The Comma butterfly, which went extinct in Scotland in the 1870’s is spreading quickly through the southern half of the country, due to climate change. And if the current rate of spread continues, it should arrive in Inverness by 2017!
The butterfly is moving north at between 12 and 15km/year, and in the last ten years has successfully colonised the Borders, all of the Lothians, Fife and the southern parts of Tayside, with recent sightings reported from Dundee and Pitlochry.
Ragged wing edges distinguish this pretty orange and brown butterfly and make it unmistakeable. This, together with the distinctive white comma-shaped marking on the undersides, mean it is an easy butterfly for the public to record.
The butterfly can be seen in gardens and woodlands from May through to September, as it has two generations a year. Commas pass the winter as hibernating adult butterflies, and it was feared that last year’s exceptionally cold winter might have reduced Comma numbers, but recent sightings have shown that it is well established and thriving.
Paul Kirkland, Director of Butterfly Conservation Scotland said: “The large number of records we are now receiving from the public mean we can accurately track the butterfly’s re-colonisation of Scotland. The first butterflies seen a few years back were probably migrants from Northern England, but we know now that the Comma is once again breeding throughout southern Scotland
The colourful caterpillars were found earlier this year in Bridge of Allan feeding on elm, confirming breeding in the Central Belt. Sightings of adults are still being received, and this late in the year they will be butterflies looking for a sheltered place where they can spend the winter.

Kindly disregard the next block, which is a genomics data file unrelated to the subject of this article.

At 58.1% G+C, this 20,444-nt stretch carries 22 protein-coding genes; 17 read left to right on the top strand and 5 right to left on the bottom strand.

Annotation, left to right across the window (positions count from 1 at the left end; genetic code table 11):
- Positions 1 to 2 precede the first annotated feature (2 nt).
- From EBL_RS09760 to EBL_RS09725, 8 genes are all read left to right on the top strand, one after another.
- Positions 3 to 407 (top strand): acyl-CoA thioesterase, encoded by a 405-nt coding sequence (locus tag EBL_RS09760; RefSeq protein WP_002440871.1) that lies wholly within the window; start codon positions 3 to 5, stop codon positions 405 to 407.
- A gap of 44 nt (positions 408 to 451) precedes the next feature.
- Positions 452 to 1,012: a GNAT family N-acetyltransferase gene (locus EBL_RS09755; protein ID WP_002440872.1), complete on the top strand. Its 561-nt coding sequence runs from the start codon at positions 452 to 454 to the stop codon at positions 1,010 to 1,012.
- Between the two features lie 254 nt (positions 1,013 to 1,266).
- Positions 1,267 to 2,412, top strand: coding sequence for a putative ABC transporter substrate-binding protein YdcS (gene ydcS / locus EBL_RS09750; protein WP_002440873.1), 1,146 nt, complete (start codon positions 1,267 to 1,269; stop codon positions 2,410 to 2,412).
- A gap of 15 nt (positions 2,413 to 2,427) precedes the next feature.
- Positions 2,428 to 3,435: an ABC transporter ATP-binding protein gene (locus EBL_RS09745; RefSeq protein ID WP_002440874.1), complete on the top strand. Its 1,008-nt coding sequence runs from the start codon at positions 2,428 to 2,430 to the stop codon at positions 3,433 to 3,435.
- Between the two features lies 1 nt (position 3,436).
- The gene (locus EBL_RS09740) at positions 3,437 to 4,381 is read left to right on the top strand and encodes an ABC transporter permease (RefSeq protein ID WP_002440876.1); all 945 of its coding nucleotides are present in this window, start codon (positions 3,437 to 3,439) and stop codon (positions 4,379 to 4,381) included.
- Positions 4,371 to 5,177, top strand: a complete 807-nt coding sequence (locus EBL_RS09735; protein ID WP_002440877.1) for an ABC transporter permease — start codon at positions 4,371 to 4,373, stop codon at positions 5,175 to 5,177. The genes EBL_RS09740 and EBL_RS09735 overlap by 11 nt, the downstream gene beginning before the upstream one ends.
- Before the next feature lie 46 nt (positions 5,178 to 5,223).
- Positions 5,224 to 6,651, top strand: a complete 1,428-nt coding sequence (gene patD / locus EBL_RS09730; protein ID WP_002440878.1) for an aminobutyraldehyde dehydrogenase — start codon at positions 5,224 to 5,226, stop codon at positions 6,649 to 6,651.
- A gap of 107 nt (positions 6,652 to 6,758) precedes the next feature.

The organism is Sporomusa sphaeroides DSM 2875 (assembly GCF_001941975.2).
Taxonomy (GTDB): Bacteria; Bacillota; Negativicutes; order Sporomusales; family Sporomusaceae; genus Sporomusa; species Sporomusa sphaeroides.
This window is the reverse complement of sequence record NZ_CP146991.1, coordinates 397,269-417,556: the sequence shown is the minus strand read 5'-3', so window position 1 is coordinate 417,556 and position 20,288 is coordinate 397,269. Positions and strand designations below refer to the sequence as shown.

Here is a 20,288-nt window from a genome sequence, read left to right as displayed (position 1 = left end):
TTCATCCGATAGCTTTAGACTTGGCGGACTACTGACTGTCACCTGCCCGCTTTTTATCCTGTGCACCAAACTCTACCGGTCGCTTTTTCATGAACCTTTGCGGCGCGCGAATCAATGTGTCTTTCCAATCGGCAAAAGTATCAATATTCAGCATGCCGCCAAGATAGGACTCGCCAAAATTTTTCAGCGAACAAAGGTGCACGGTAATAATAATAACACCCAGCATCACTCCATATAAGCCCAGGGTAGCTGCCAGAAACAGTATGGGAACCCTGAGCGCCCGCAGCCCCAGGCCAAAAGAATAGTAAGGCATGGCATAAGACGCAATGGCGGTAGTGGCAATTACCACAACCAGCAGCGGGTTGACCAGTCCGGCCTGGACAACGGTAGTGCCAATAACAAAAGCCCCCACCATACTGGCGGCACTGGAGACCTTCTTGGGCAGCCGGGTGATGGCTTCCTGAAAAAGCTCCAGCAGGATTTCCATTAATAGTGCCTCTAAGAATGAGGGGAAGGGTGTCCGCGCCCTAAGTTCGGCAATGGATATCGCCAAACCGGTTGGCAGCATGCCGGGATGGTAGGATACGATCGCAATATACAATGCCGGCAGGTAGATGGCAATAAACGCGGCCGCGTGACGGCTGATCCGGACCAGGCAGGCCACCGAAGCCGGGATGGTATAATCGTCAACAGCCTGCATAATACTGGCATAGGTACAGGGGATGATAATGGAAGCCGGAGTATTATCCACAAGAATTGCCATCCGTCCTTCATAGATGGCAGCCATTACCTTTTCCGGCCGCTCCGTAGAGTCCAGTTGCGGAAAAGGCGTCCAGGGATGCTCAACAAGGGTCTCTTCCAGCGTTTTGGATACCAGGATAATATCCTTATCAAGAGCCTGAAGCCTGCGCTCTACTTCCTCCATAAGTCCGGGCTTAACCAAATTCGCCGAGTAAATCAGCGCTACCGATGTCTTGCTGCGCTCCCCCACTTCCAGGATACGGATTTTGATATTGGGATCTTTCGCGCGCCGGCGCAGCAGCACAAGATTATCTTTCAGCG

The Comma hibernates through the winter, along with other butterflies such as the Peacock, but you may still be lucky enough to spot one in the next couple of weeks in your garden or in woodland. The undersides of the Comma’s wings are highly camouflaged, which together with its ‘ragged’ outline help it to resemble a tattered dead leaf. This is important to help keep it safe from predators over the winter.
The northern range margin of the Comma (as defined by the average latitude of the 10 most northerly 10km grid squares with Comma records in each period, method of Hill et al 2002 and Hickling et al 2006) has moved northwards by:
150km in the past 10 years (i.e. between 1995-99 and 2005-2010) (15km per year)
362km in the past 30 years (i.e. between 1970-82 and 2005-2010) (12km per year)
This is a big shift, equivalent to the biggest shifts of other resident insects measured to date e.g. Common Darter dragonfly (13.8km per year, 346km northward shift between 1960-70 and 1985-95) (Hickling et al 2005) and Red-necked Footman moth (15.7km per year, 393 km northward shift between 1960-82 and 1983-2009) (Fox et al 2010). Other species, such as Peacock, Orange-tip and Ringlet have also spread north quickly in recent years.
Paul Kirkland, Director, Butterfly Conservation Scotland,
Tel: 01786 447753 Mobile: 07770 732825
Louise Keeling, Senior Publicity Officer, Butterfly Conservation
Phone 01929 406 005